Remote Developer Onboarding Checklist: How to Start Working with a Contractor

Hiring a contractor may be easier and faster than in-house hiring, but the onboarding process for a contractor should be as meticulous as for a new employee. Contractors may require as long as one month to become fully engaged because they need to get to know the team and learn the product code.

Onboarding begins as early as the interview stage when asking developers to discuss how they overcame challenges or contributed to the success of projects and if they’re able to perform expected tasks.

The importance of a contractor onboarding process

Companies often worry that a contractor may encounter difficulties within the first few weeks—even if they interviewed brilliantly. However, when hiring a contractor through a marketplace or outsourcing agency, the responsibility for onboarding and retention still falls on the employer. This is because they have to familiarize the new engineer with the project code to ensure effective teamwork.

From day one on a new project, onboarding directly impacts the developer’s effectiveness. Therefore, companies should allocate time to involve the contractor in the workflow and organize Q&A and feedback sessions. That way, they’ll feel engaged and have a clearer understanding of the company’s needs.

This article provides a checklist of activities that can help a company overcome challenges during onboarding. It also discusses how the Customer Success department at YouTeam helps businesses and contractors overcome challenges, build relationships, and complete projects on time.

Remote developer onboarding checklist

Preparing for a contractor’s first day

It would be embarrassing not to have a workstation or training instructions for a contractor’s first day at the office. Programmers who work remotely may be less aware of “gaps” during the first few days of onboarding. However, they may still notice a lack of account access or technical documentation.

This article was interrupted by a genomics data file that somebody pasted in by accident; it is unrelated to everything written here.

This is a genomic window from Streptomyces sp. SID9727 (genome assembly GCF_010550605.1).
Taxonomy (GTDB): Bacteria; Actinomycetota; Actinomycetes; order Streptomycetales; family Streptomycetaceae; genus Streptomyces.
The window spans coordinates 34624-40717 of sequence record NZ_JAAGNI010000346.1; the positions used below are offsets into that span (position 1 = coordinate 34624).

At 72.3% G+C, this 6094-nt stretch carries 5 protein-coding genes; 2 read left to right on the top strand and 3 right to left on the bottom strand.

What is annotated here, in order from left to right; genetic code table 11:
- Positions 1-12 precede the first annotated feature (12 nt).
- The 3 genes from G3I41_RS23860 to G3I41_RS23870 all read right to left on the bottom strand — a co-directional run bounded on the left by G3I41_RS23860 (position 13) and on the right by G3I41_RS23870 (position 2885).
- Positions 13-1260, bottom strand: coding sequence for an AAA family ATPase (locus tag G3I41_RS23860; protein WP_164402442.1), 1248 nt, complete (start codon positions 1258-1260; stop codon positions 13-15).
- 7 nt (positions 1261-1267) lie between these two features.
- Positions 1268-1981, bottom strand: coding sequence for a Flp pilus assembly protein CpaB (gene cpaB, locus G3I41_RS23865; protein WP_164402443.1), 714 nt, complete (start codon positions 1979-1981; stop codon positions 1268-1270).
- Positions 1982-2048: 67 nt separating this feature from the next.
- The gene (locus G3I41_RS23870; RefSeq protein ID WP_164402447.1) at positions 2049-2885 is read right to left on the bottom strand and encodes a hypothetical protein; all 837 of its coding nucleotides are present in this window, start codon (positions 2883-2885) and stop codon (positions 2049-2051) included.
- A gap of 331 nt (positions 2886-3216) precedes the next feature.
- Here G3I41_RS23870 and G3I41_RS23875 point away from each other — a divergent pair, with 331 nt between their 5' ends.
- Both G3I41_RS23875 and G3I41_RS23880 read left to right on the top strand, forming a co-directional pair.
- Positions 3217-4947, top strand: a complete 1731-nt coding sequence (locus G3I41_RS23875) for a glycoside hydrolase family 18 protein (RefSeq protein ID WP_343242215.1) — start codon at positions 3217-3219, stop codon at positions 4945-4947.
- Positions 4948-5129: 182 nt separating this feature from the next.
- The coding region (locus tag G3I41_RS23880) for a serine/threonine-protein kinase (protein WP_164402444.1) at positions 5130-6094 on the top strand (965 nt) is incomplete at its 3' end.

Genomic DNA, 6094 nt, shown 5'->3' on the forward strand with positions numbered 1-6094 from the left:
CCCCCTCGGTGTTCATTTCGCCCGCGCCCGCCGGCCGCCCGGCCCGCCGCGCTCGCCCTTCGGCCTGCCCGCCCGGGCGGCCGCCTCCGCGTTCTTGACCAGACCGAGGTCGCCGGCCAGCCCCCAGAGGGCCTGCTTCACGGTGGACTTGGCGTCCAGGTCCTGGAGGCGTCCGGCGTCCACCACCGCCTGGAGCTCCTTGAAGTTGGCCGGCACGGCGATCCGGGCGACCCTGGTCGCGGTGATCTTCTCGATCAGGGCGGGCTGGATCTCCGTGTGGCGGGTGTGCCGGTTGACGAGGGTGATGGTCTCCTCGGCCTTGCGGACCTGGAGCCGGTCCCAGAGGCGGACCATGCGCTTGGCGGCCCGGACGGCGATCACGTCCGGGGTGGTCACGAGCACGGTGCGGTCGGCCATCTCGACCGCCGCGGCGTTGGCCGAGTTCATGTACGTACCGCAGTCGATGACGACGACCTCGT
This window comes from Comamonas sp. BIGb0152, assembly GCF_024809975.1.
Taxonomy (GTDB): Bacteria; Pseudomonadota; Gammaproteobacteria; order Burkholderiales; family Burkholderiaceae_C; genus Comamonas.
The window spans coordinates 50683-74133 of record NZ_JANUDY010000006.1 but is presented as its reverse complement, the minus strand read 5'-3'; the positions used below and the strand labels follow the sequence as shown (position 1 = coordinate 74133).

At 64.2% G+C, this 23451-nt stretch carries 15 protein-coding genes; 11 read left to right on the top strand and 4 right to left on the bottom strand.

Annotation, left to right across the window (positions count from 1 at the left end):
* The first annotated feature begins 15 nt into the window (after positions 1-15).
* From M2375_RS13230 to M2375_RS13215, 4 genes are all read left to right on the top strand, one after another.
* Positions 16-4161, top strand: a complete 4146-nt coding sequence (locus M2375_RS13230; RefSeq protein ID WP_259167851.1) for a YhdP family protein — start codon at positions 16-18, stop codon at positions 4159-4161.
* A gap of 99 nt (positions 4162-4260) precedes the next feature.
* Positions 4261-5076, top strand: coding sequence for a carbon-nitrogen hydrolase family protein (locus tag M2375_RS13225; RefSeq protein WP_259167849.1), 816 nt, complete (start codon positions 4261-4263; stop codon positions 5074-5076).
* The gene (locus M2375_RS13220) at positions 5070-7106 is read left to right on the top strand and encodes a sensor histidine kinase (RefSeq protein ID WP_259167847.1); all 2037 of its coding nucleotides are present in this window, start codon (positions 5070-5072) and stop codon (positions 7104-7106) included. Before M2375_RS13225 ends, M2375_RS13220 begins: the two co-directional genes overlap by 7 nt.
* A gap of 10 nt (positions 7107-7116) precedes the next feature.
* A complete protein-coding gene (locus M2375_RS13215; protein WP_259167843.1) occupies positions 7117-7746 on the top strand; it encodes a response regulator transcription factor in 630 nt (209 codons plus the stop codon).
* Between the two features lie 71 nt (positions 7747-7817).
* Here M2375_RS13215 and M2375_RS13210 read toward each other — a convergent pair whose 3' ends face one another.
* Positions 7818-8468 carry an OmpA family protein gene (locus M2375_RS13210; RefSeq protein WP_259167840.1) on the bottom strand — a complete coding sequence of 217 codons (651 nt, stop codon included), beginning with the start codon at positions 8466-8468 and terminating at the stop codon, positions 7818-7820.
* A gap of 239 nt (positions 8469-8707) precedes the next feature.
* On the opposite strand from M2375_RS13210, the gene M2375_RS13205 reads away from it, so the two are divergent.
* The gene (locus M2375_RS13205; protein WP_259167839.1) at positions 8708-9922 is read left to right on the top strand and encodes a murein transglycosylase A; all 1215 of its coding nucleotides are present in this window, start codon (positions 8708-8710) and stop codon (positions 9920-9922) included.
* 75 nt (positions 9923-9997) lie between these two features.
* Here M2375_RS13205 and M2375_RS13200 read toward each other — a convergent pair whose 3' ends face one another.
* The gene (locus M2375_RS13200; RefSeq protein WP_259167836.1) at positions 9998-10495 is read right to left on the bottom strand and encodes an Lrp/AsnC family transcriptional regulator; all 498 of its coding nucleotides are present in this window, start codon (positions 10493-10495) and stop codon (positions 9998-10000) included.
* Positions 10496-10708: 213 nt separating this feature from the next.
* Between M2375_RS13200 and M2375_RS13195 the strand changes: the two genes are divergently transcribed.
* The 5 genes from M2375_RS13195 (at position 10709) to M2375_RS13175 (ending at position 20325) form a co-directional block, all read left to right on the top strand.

Here’s a checklist of onboarding activities to get ready for a new contractor:

  • Prepare a guide with the company’s most vital information. This may include blog posts about company milestones, the CEO’s video diaries, an online onboarding portal, or a glossary of company acronyms.
  • Choose a dedicated mentor who’ll be responsible for the developer’s onboarding. A new contractor who is not yet familiar with all of the company departments is more comfortable asking their trainer questions.
  • Consider a developer’s goals for the first 30, 60, and 90 days of work.
  • Prepare technical documentation.
  • Set up a new email account for the new hire and provide access to company software and communication tools.
  • Send a welcoming email, start with a warm welcome, explain how the first day will go, and attach a necessary handbook.


Welcome emails and pictures for new team members are sometimes accompanied by an overwhelming number of introductory calls and technical documentation. An “all at once” approach can often intimidate a new team member—it’s best to pace the process to avoid frightening off the newcomer.

Regular feedback helps new contractors feel heard and appreciated. Furthermore, addressing uncertainties and misunderstandings early on can prevent more severe problems from developing. The following checklist will help organize the first few weeks of working with a new developer:

  • Introduce the contractor to the team.
  • Schedule a video call to show presentations of the company and the project.
  • Assign a technical specialist to introduce the developer to the project code.
  • Divide team roles and responsibilities. Sometimes, existing team members may feel threatened or jealous that a new hire may take over their duties. Therefore, it is good to clarify the  new contractor’s position with other team members whose work is closely related. This will improve interaction and help tackle the project.
  • Tell the developer what is expected of them during their training period and for the first few months. The developer’s goals may include acquiring a more profound familiarity with the stack and operational footprint—designing, implementing, and releasing new features to the company’s platform/product. Employers should set milestones for newly hired developers.
  • Begin with simple tasks so as not to overwhelm the developer with information and evaluate their work regularly.
  • Organize pair programming sessions to ensure the developer stays on track.
  • Arrange regular Q&A and feedback sessions during onboarding (not just at the end of the trial period but throughout the process).